That is what I have noticed. I am an engineer, and if I’m lucky, I’ll earn 74 cents on the dollar. That is mostly because I’ll spend a large portion of my first ten years in the field working part time and/or at jobs with flexible hours, no over time, no travel. Throw in 2 6-months maternity leaves, and it wouldn’t be fair to compensate me at the same rate as someone (male or female) that is more career driven.
iVillage Member
Registered: 03-25-2003
Fri, 04-04-2003 - 10:31am
I will try and explain. I understood her point but I didn't successfully make mine because I was too freakin mad. The previous posts pretty much explained, with part time work and maternity leave and leaving the work force early.. that is why women make less. My point is that the problem isn't the women doing all those things, it's the men that *don't* do all those things. If more men took maternity leave with their wives, or thought it was ok to work PT and take care of the kids while mom works FT.. well I think the gap would go away. I just think it's sad to say the problem is women not working (read: spending time with their kids) when the real problem is men working too much. O123 did make a good point, there are many women out there who don't view their marriages as partnerships and fully expect their husbands to support them no questions asked, but I would hope that is the exception not the rule. (wishful thinking?)
Avatar for tickmich
iVillage Member
Registered: 03-26-2003
Fri, 04-04-2003 - 11:54am
My DH wants to do his fair share and take our DS to doctor appts. However, when he has requested time off for doctors appts, his supervisor who happens to be a woman grudgingly approved the time off but admonished that he shouldnt keep doing this. However, they have approved a part time and telecommuting schedule for a female employee. There is a double standard in general in corporate america where a woman can take the mommy track but there is no such daddy track.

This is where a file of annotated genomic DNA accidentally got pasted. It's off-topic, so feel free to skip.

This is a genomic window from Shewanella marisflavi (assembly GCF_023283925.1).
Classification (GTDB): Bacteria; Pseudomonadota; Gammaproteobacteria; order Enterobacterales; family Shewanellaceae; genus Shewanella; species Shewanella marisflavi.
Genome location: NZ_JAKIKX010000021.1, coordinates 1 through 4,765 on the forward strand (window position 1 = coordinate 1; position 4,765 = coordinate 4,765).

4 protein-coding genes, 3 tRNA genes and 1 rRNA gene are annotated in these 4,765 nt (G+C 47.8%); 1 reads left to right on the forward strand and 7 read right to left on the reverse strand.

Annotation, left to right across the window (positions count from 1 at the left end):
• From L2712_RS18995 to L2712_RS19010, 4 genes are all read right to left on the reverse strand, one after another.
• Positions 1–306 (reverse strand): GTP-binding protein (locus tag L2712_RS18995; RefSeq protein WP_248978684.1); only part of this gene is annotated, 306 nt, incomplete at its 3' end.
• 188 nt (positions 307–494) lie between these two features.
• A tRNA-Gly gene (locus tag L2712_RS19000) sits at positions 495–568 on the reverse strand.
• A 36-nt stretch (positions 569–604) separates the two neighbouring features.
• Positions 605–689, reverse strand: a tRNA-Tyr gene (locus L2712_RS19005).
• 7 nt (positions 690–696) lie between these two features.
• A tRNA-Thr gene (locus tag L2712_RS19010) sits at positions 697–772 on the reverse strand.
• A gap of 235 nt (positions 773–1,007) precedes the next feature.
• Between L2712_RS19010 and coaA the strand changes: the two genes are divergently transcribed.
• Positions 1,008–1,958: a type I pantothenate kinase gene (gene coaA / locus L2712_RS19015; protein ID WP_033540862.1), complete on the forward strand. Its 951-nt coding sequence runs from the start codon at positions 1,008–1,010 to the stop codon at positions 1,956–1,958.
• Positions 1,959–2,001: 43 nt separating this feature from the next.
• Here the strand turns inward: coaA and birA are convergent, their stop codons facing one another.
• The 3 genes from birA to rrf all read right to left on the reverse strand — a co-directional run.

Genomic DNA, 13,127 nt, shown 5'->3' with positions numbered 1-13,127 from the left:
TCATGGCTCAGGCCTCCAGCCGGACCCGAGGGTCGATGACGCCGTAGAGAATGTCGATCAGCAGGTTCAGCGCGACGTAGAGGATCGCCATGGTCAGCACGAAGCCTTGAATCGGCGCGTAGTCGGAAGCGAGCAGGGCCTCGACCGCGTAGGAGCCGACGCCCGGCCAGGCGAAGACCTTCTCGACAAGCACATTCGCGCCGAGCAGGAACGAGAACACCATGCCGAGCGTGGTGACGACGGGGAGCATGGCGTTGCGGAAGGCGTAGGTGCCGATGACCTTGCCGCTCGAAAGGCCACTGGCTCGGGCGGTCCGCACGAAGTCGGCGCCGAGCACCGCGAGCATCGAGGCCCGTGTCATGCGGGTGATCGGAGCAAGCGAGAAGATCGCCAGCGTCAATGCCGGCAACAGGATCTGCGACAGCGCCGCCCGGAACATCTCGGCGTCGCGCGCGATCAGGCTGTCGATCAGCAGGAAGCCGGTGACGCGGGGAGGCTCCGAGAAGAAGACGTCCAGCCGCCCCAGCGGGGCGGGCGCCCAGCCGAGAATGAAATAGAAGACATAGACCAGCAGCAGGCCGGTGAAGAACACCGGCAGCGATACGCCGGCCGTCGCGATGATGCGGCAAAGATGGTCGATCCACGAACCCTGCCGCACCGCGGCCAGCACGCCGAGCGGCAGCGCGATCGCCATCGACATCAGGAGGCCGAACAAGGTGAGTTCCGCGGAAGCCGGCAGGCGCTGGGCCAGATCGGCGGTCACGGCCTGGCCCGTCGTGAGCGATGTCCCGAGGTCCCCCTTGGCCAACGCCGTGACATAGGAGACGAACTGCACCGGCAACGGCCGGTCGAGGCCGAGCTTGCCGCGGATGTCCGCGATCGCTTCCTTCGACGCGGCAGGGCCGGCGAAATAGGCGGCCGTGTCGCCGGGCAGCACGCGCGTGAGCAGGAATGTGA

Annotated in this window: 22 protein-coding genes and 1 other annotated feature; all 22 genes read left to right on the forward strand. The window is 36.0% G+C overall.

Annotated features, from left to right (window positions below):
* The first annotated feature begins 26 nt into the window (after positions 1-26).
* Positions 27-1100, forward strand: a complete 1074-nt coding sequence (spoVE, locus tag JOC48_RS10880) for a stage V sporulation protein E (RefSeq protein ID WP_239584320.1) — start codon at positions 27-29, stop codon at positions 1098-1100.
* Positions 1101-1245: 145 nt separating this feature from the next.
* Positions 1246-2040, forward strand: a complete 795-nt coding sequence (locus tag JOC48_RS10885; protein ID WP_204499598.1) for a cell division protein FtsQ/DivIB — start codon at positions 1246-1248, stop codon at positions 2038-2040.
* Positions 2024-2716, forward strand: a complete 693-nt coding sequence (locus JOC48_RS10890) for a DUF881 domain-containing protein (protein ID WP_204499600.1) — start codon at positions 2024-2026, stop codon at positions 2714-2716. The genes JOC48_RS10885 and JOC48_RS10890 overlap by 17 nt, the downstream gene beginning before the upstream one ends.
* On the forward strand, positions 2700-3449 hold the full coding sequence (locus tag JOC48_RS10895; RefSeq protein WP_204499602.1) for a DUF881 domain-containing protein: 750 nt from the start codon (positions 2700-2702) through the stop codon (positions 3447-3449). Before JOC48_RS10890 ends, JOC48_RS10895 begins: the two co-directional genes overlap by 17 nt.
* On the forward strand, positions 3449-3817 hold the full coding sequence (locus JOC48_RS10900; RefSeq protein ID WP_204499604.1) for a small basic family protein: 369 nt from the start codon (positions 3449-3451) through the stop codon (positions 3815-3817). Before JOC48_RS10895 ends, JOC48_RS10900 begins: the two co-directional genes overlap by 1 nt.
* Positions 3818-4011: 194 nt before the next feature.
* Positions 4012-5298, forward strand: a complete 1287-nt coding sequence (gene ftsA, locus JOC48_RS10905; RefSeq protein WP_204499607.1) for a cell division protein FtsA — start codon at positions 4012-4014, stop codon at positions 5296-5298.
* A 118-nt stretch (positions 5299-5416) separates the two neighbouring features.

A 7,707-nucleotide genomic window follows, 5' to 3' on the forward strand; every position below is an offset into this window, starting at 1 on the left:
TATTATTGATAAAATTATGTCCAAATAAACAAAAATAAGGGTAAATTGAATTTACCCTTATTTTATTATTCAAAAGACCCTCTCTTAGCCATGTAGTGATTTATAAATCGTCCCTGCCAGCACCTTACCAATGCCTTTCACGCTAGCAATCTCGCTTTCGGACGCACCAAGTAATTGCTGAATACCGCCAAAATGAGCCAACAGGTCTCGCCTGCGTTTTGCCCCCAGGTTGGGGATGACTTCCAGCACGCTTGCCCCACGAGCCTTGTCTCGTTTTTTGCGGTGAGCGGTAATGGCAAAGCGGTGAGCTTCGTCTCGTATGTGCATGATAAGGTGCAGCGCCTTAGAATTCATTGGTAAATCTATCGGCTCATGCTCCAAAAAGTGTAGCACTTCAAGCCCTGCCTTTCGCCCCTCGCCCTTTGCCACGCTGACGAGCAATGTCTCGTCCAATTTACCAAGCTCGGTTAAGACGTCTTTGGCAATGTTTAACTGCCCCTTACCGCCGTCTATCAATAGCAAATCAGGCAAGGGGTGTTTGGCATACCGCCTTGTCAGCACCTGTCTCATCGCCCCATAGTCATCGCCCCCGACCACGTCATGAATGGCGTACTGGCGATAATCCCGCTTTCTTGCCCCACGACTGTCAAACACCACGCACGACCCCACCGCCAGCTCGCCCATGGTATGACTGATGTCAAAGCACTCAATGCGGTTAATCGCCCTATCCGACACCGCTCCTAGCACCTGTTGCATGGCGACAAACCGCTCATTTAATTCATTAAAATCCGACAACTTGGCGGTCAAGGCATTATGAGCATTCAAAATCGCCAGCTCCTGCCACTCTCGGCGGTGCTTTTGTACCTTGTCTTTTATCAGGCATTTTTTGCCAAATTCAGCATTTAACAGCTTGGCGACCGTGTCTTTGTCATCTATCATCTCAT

Michelle

iVillage Member
Registered: 04-04-2003
Fri, 04-04-2003 - 2:04pm
I think I can explain it. It is a terrible distortion of a statistic to vent her jelousy of the sahm. If she is making 26 cents to the dollar less, maybe it has something to do with her attitude problem that probably comes out at work as well. By the way, I am not a ft sah. I woh/wah pt and am career and family oriented. Comments like the one you quoted bring an attitude problem out of me, I guess. Luckily, I am make the same rate as my ft male counterparts at work, unlike 0123.

By the way, if you all have not seen me around much, I have been so busy. I have increased wah hours and loving it. Take care all...- Angel

Avatar for cyndiluwho
iVillage Member
Registered: 03-27-2003
Sat, 04-05-2003 - 7:45pm
And until there is, women will continue to be paid less than their male counterparts. Both men and women are frowned upon in different ways for taking time for their families. Women by being paid less, men by being admonished to not continue to do so. Both are being told that family and work don't mix with the difference being that SHE is expected to lean towards family and HE is expected to lean towards work. When taking care of kids becomes a parent thing to do, then we might attain equality. What we really need is more men taking time off for family.

Unforutunately, I see the same thing where I work. The mommy track has things like telecommuting but the daddy track has overtime. There's an unwritten rule that says that men are supposed to work harder when they have a family to support said family. When they don't, they're questioned much the way WOHM's are questioned regarding their role as mothers in light of their working.

iVillage Member
Registered: 03-26-2003
Wed, 04-09-2003 - 3:04pm
It is not productive to blame "society" or "pt wohms" or "sahms" if you make less than YOU should.If you are not taking time off, if you are productiove and if you work overtime and go above and beyond,then you should do well.YOUR job is YOUR responsibilty, not anyone elses.If you as a woman have to work a little harder at your co,then I guess that is what you need to do.